A Chocobo’s Tale – Part 4Date Posted: August 11, 2018
When Amon finally reined the chocobo in at Wineport, he was met with worried shouts from Koh and Zuri. The girls had come looking for them, and finding them no-where, had grown more and more concerned as the night settled over the land.
Koh took one look at Mocho’s wounded arm and Amon’s sliced shoulder and gave her customary, “Oh my gods!”
“What happened?” Zuri echoed. “Mocho! He looks sick!”
Amon grimaced and slid down from the bird’s back. Then he helped pull Mocho down to his feet.
“I can stand,” the Lalafell said woozily.
“You both need a sickbed right away!” Koh demanded.
“I have to finish the job,” Amon told her, motioning to the chocobo.
Zuri was already fussing over Mocho, taking him to the nearest place for rest.
“You did all that to get a chocobo?” the Miqo’te frowned up at him, her ears folding back in disapproval.
“I guess so.”
Then Koh frowned. “Okay, finish your job. But I’ll come looking for you if you take too long.”
“I’m earning threats now?” Amon grinned.
“Coming back looking like this? Yes, you are!” She huffed and walked off in the direction that Zuri and Mocho went.
“One chocobo, returned. A little muddy but unharmed. As contract stated,” Amon handed the reins of the bird back to the merchant who originally hired them.
The Lalafell just beamed and fussed over his re-acquired mount, then turned a keen eye on the Bard. “Where’s the other fellow that was with you?”
“We had some trouble with local wildlife,” the Elezen admitted. “He’s being tended to in the infirmary. I’m headed there myself.”
The merchant took notice of Amon’s wounds and pursed his lips tightly. “I apologize. I wasn’t aware you’d be walking into that kind of danger.”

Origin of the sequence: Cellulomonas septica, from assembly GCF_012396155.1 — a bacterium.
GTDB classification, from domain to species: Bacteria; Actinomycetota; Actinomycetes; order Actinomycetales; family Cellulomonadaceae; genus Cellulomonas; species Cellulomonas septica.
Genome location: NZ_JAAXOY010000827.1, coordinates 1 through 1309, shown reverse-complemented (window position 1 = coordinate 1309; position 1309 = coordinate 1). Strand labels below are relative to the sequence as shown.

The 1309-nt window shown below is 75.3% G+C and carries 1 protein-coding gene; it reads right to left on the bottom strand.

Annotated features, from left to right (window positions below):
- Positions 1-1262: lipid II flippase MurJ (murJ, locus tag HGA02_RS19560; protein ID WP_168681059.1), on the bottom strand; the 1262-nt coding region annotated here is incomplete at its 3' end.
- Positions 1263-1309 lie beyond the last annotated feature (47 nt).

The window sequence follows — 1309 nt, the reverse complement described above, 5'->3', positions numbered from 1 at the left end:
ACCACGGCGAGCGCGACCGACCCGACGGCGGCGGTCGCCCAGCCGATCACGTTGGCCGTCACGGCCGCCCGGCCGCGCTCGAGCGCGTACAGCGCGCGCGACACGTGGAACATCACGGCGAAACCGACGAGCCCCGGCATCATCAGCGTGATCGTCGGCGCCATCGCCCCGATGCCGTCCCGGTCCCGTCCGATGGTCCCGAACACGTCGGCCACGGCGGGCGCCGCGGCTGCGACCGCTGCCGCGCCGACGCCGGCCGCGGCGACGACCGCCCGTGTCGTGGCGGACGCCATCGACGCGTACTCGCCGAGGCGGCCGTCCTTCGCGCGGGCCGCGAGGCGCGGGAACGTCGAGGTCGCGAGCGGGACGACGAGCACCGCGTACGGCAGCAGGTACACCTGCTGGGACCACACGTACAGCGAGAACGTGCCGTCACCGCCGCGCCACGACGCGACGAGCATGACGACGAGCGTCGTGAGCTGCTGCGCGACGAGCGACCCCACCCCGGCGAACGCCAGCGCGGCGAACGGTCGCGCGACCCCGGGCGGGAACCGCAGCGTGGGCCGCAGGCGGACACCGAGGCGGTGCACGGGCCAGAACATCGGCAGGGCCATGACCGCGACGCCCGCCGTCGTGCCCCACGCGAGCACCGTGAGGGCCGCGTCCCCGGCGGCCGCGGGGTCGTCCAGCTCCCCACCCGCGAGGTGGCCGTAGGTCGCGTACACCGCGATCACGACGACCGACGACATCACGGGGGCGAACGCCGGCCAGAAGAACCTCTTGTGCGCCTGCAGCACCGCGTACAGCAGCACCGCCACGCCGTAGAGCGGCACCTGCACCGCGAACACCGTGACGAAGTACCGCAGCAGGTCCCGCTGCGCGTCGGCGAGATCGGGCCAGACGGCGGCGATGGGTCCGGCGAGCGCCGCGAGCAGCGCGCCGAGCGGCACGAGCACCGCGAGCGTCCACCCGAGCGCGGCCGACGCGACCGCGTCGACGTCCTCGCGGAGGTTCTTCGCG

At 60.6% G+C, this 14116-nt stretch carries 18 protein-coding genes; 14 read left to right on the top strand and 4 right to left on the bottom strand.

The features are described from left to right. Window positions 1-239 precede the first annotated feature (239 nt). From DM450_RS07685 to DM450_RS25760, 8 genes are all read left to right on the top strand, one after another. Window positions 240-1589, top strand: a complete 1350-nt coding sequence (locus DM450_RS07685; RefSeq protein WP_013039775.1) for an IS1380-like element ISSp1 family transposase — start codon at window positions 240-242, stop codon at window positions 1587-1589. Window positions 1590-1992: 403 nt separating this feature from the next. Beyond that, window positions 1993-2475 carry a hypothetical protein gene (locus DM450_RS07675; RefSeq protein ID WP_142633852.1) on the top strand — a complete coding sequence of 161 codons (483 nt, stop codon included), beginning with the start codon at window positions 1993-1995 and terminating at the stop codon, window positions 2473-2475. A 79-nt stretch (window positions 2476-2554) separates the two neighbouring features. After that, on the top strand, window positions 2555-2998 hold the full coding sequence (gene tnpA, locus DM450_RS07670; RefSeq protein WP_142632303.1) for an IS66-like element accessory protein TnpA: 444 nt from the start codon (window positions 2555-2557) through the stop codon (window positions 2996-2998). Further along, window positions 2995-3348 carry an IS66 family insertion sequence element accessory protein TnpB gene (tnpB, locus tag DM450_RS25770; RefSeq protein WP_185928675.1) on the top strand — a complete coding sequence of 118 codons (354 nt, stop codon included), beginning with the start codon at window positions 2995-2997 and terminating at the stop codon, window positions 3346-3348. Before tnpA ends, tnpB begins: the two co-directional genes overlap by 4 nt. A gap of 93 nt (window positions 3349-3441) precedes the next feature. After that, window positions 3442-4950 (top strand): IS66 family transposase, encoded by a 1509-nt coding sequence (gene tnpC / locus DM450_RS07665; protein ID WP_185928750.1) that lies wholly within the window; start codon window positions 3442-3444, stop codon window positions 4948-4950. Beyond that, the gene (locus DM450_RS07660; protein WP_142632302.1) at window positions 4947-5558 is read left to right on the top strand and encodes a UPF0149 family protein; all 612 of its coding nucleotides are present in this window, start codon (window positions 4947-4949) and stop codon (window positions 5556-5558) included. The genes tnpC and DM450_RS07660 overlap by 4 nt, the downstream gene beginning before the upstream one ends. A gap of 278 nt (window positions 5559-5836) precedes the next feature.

“’Tis a risk you take.”
“I shall add extra to our agreed amount in order to cover—“
“’Tisn’t necessary,” Amon held up a hand. “We have an acting healer in our Free Company. She’ll be able to take care of it.”
“If you insist?” The merchant eyed him, as if never seeing an adventurer turn down more Gil than was originally agreed upon.
Amon wasn’t sure why he’d done that himself. He simply accepted the payment and turned to head out of the stables.
That’s when the chocobo began to warble in concern. The further the Elezen walked, the louder the bird’s distress became. Then, much to the surprise of the merchant, the bird shook itself free of the lead, and rushed behind Amon, lightly butting the Bard in the crook of his back with his head.
Amon winced at the pain this caused and turned quickly. “What… no. You’re back with your master. Go on now.”
The chocobo warbled again sadly, followed by a short series of chirps.
“You heard me.”
By now, the merchant approached, taking the bridle again. “He seems to be fond of you.”
“That’s because he’s a silly bird,” Amon said, running a hand over the chocobo’s top feathers with a sigh. “Take care of him.”
The chocobo just continued to make distressed sounds as the Elezen walked way.
Mocho’s fever was high but not untreatable. Amon had done a surprisingly good job of wrapping the wounded arm and keeping it clean. But as Koh worked her healing magic into the Lalafell’s system, his words, more than his health, began to concern her.
At first, he was just rambling woozily, as if he’d had more than he could handle to drink. It didn’t make a lot of sense until he began to talk about Amon.
“Did you know he can cast magic?” Mocho asked from out of nowhere.
“What?” Koh blinked at him, her own magic stuttering in surprise.
She laughed, trying to cover up her unease. “What makes you say that?”
“I saw it.”
“You also have a very high fever, Mocho,” Koh tried to misplace his experience. She didn’t like the feeling of bending the truth, but she also was determined to keep Amon’s identity a secret… at least, until Amon deemed it was time to reveal himself.
“It wasn’t my fever,” Mocho argued, slurring his words. “This happened before I fell ill.”
“Maybe it was Bard trickery.”
“No, Koh,” The Lalafell said, suddenly looking quite lucid. “He wrapped a coeurl in a block of ice. Froze it dead on the spot. That is far from Bard trickery… it’s high-grade Thaumaturgy.”
She didn’t know what to say to that. If that’s what really happened… if that was true… The prospect of Amon’s magic coming back to him made her shiver.
“Just rest for now.” Koh bit back her fear and led the Lalafell to the nearest bed.
But Mocho wasn’t done. As he lay back on the pillow, his eyes growing heavy, he murmured, “Koh, be careful. He’s not who he appears to be.”